That time the subway went from anywhere, to anywhere
Most people know that Toronto has a lost subway station--the infamous Lower Bay--but what's often left out of the story is how it got abandoned by the TTC. After all, why bother to build a station only to mothball it for several decades? The answer lies in a failed TTC experiment to create three subway lines out of two stretches of track: the Yonge-University line (as it was in the 1960s) and the new Bloor-Danforth line.
The scheme, known as interlining, meant riders could catch a train at, say, Greenwood and get downtown via Union without changing. The same system applied to eastbound trains. Riders could get on at Dundas West and get off at Eglinton without switching at St. George, Spadina or Yonge. Lower Bay enabled two separate routes to pass through the Yorkville station without having to share platform space. Despite presenting some advantages, the plan only lasted six months from the opening of the Bloor-Danforth line.
During the brief interlining experiment, the TTC--ever-imaginative with the names of its subway lines--offered riders the Bloor-University-Yonge, Danforth-University-Yonge and the familiar Bloor-Danforth lines on its promotional material. Today's familiar yellow and green designations for the YUS and Bloor-Danforth lines were yet to appear.
The rollsign on the front of the subway trains and the old "Next Train" displays are the TTC's most visible leftover relics of interlining. Instead of always reading "Kipling," "Kennedy," "Downsview" or "Finch," the signs would change to indicate the endpoint of the next train to save any hapless riders being whisked off against their will.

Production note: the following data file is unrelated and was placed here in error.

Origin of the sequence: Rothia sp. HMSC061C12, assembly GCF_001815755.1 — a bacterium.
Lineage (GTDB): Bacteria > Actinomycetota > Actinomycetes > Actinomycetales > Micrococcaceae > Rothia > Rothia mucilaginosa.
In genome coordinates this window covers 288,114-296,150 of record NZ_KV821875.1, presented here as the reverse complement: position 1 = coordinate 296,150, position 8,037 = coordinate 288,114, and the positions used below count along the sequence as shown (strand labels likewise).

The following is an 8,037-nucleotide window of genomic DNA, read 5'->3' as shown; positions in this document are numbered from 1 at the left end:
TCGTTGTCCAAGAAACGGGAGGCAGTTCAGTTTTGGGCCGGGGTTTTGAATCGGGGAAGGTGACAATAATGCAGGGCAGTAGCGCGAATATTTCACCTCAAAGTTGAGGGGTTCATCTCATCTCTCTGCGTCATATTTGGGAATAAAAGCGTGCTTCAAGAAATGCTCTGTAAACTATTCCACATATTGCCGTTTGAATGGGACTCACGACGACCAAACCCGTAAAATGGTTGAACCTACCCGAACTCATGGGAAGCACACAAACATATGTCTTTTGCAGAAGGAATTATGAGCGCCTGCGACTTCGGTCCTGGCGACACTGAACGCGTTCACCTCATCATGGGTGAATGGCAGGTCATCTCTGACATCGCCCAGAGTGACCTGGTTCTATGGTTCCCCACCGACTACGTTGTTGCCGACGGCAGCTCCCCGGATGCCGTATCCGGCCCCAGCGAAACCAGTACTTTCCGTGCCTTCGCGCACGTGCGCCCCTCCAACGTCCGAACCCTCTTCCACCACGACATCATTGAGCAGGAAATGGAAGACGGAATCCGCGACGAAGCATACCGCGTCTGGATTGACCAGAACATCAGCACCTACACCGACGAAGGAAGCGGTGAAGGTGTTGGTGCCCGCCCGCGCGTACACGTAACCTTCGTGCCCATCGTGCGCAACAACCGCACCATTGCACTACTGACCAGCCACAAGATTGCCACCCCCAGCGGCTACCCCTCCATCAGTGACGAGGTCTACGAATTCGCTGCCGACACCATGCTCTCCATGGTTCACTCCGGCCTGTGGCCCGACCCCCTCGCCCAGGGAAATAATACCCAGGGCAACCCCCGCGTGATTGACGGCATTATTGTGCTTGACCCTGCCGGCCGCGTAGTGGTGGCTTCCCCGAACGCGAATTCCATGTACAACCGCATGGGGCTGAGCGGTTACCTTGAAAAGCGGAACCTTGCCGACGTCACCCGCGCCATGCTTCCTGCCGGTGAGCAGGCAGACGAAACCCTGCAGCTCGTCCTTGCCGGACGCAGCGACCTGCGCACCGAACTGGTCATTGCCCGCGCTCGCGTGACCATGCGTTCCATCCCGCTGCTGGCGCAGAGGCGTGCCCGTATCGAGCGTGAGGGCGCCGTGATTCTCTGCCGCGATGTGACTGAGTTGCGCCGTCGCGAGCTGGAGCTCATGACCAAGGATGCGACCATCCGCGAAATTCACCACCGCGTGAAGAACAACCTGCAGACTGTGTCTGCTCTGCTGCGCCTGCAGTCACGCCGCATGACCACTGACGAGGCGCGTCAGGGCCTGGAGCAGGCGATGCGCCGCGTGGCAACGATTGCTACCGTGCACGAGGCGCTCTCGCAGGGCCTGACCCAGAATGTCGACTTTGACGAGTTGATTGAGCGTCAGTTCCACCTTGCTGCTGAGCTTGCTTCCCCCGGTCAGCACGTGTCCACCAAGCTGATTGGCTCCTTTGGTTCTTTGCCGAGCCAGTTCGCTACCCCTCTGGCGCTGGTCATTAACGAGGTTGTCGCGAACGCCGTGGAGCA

As you might imagine, the system wasn't without its issues. As Transit Toronto points out, a passenger heading east at Bay would have the choice of two different levels and run the risk of missing a train simply by virtue of being at the wrong platform when the train arrived. The same problem applied heading west at St. George.
Interestingly, a customer survey conducted at the time found those in favor and those against interlining were matched for numbers. Most simply didn't care one way or the other.
After just six months, the TTC decided to can interlining and stick with fully separate Yonge-University and Bloor-Danforth lines. The arrival of the Spadina line meant the second platform at St. George remained vital while Lower Bay was bricked up and abandoned when trains stopped passing through.
Today, Lower Bay has an almost legendary reputation amongst those with an interest in lost Toronto landmarks. Though rarely seen by regular subway riders, signs of its existence are still evident to those who pay attention: the mis-matched green tile used to cover over the stairs from the current platform at Bay, and the weird light visible down the tunnel from a westbound train at Yonge are often the first clues.
Having an unused subway station hasn't been all bad for the TTC. TV crews and filmmakers often rent the space as a filming location--chances are if you've seen the TTC on film, it's represented by Lower Bay. The TTC even owns an alternative set of signs for the platform to make it look like a stop on the New York subway.
In 2009, Absolut Vodka held a promotional party at Lower Bay. We've even listed the costs involved if you decide to rent the space for yourself--the kicker is you have to keep two trains at $700 an hour in the platform to deal with the risk of people falling on the tracks. Unless you've got friends in high places or plenty of cash to spare, the best way to see Lower Bay is to wait until the TTC next runs a tour or closes Upper Bay--something it does quite infrequently--and get ready with a camera. If you can't wait, check out the images and videos below.
MORE IMAGES AND VIDEO:
Looking along the Lower Bay platform.
A subway train at Bay showing "via Downtown" on its rollsign.
The TTC's stock of New York subway signs.
Passing through Lower Bay.
A tour of Lower Bay on open day.
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